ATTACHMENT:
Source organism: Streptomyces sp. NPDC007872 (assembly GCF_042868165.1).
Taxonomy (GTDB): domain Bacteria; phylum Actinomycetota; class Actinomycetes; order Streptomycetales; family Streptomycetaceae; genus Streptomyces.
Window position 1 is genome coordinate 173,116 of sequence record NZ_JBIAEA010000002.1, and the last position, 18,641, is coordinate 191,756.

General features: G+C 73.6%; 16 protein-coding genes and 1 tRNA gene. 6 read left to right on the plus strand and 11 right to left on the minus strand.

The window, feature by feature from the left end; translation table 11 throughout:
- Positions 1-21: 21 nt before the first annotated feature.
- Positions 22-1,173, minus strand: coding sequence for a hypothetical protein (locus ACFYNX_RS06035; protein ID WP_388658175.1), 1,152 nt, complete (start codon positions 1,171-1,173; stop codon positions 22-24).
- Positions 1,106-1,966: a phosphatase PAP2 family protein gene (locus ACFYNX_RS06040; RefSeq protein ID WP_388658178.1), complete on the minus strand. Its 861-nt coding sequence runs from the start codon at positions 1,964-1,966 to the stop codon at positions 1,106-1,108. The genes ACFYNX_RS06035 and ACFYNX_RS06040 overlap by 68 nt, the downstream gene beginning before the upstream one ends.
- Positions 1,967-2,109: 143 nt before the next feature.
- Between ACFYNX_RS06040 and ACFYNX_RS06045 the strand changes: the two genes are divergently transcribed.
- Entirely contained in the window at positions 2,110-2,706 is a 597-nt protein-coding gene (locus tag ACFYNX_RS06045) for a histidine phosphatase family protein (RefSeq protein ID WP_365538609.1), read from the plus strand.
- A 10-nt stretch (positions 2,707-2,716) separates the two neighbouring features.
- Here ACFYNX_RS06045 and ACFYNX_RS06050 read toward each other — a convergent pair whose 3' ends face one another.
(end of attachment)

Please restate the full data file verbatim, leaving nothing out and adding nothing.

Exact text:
Source organism: Streptomyces sp. NPDC007872 (assembly GCF_042868165.1).
Taxonomy (GTDB): domain Bacteria; phylum Actinomycetota; class Actinomycetes; order Streptomycetales; family Streptomycetaceae; genus Streptomyces.
Window position 1 is genome coordinate 173,116 of sequence record NZ_JBIAEA010000002.1, and the last position, 18,641, is coordinate 191,756.

General features: G+C 73.6%; 16 protein-coding genes and 1 tRNA gene. 6 read left to right on the plus strand and 11 right to left on the minus strand.

The window, feature by feature from the left end; translation table 11 throughout:
- Positions 1-21: 21 nt before the first annotated feature.
- Positions 22-1,173, minus strand: coding sequence for a hypothetical protein (locus ACFYNX_RS06035; protein ID WP_388658175.1), 1,152 nt, complete (start codon positions 1,171-1,173; stop codon positions 22-24).
- Positions 1,106-1,966: a phosphatase PAP2 family protein gene (locus ACFYNX_RS06040; RefSeq protein ID WP_388658178.1), complete on the minus strand. Its 861-nt coding sequence runs from the start codon at positions 1,964-1,966 to the stop codon at positions 1,106-1,108. The genes ACFYNX_RS06035 and ACFYNX_RS06040 overlap by 68 nt, the downstream gene beginning before the upstream one ends.
- Positions 1,967-2,109: 143 nt before the next feature.
- Between ACFYNX_RS06040 and ACFYNX_RS06045 the strand changes: the two genes are divergently transcribed.
- Entirely contained in the window at positions 2,110-2,706 is a 597-nt protein-coding gene (locus tag ACFYNX_RS06045) for a histidine phosphatase family protein (RefSeq protein ID WP_365538609.1), read from the plus strand.
- A 10-nt stretch (positions 2,707-2,716) separates the two neighbouring features.
- Here ACFYNX_RS06045 and ACFYNX_RS06050 read toward each other — a convergent pair whose 3' ends face one another.